>     I wish that you would write more addressing this critique of Deutsch's
>
> argument.
>
> Recently on the FOR list Deustch admitted not having a reply to my
>
> objection. I think he wants still searching one.
>
>
>
> Arithmetical truth is the territory. Machines and numbers are what build
>
> maps of the territory. When you say "yes" to a doctor, you are just changing
>
> a map for another. Nowhere is a confusion between map and territory, except
>
> for the fixed points, like the here and now indexical consciousness. But we
>
> can be thankful that this is possible (in computer science) because it makes
>
> the map/brain useful when relating with a probable part of the territory.
>
> [SPK]
>
>     But are when maps and territories are made of the "same stuff" we have
>
> problems.
>
> Not necessarily. Or you take the word stuff too literally perhaps.
>
> [SPK]
>
>     I used the word 'stuff" in quotes so that it would not be taken as
>
> literal.
>
> OK, but then there is no problem with maps and territories having the same
>
> "stuff". You can use Kleene second recursion theorem, of your unfounded set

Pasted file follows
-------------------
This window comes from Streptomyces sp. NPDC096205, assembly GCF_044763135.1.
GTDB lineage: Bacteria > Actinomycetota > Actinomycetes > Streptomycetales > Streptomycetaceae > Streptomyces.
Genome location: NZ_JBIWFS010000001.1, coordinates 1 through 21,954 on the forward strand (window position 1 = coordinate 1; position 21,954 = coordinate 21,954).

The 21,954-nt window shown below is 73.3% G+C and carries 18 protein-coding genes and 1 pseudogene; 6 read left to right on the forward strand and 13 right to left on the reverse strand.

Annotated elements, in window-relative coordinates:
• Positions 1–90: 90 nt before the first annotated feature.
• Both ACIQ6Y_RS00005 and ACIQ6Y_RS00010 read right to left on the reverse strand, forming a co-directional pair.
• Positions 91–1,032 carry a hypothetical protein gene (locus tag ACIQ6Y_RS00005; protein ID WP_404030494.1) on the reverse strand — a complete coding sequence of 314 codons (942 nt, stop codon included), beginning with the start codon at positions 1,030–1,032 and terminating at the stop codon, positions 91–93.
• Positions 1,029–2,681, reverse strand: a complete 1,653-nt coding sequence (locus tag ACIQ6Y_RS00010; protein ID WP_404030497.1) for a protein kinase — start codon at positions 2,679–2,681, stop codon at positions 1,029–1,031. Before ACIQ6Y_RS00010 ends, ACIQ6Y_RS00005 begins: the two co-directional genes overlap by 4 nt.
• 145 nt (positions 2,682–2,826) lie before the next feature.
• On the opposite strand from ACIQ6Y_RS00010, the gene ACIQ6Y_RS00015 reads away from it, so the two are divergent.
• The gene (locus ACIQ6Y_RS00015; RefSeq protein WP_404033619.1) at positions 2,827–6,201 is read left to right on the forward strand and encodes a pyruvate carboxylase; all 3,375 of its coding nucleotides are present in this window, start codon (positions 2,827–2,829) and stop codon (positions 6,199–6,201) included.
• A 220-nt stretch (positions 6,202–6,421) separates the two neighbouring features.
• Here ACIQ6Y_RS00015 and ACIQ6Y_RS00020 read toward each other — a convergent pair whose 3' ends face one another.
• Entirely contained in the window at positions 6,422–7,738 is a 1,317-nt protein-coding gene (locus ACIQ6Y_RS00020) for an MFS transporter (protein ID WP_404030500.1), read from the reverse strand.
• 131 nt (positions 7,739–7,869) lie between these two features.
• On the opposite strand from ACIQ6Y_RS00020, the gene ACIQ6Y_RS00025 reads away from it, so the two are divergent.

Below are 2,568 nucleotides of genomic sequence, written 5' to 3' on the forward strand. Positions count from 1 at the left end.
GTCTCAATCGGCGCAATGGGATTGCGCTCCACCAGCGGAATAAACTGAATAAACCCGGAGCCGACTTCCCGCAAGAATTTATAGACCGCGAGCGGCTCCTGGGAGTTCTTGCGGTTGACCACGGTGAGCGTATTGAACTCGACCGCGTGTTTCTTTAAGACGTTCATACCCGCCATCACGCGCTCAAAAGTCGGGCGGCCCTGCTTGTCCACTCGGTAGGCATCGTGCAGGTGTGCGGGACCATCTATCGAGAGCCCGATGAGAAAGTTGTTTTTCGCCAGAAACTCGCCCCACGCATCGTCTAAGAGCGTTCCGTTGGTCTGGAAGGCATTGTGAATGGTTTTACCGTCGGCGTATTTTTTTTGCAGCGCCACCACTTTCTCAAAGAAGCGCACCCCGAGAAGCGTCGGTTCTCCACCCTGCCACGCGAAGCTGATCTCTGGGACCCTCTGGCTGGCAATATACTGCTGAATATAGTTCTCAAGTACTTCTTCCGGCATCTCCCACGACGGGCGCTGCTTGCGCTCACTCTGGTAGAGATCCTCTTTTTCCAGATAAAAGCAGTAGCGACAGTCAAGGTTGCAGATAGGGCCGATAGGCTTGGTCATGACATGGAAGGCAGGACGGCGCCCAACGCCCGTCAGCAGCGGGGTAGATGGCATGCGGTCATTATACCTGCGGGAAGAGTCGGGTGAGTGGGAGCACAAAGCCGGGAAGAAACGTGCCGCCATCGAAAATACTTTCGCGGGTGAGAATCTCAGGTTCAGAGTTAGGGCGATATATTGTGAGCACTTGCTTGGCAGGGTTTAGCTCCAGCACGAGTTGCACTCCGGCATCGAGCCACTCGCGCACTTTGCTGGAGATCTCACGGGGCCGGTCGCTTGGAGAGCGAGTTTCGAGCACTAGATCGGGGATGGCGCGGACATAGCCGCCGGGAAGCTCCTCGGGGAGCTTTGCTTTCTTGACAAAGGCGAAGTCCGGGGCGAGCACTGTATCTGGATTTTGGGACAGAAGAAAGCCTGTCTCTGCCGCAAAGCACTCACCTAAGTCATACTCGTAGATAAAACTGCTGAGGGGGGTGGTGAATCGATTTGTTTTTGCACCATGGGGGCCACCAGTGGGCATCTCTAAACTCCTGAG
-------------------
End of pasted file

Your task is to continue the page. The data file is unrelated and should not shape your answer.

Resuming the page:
>
> theories to provide sense to such fixed points.
>
>
>
> You can use Scott topology to modelize computations. Stopping programs will
>
> correspond to fixed point transformations.
>
> But my question was more easy, and can be recasted in physical terms: does a
>
> machine stop or not stop (accepting a robust physical universe, and no
>
> accidental asteroid destructing the machine)?
>
> [SPK]
>
>     OK, I still do not comprehend how you can say this and still be a ideal
>
> monist. I am tired.
>
> Take a nap, and then you might answer the simple question: accept you the
>
> truth that [phi_i(j) converge V phi_i(j) does not converge].
>
> I remind you also that you can classify me as an ideal monist only if you
>
> accept that numbers are ideas (in God's mind, perhaps), but I prefer to
>
> classify the comp's consequence as being neutral monism, or octal-monism.
>
> But this might only be a vocabulary problem.
>
> I am not arguing for or against any philosophical truth. My point is
>
> technical. It is that IF we can survive with a material digital body/brain,
>
> THEN the physical laws emerge, in a precise way, from already only addition
>
> and multiplication of (non negative) integers.
>
> Another way to put it: IF we can survive in a digital "matrix", then we are
>
> already in a digital matrix.
>
> I am not pretending that the proof is without flaw, but up to now, I can
>
> find flaws in the way people describe flaws in the reasoning: they almost
>
> introduce systematically a supplementary philosophical hypothesis implicitly
>
> somewhere.  No philosophical hypothesis can refute a deductive argument per
>
> se (it might certainly help to find a flaw, but then they have to find it).
>
> Bruno
>
> http://iridia.ulb.ac.be/~marchal/
>
>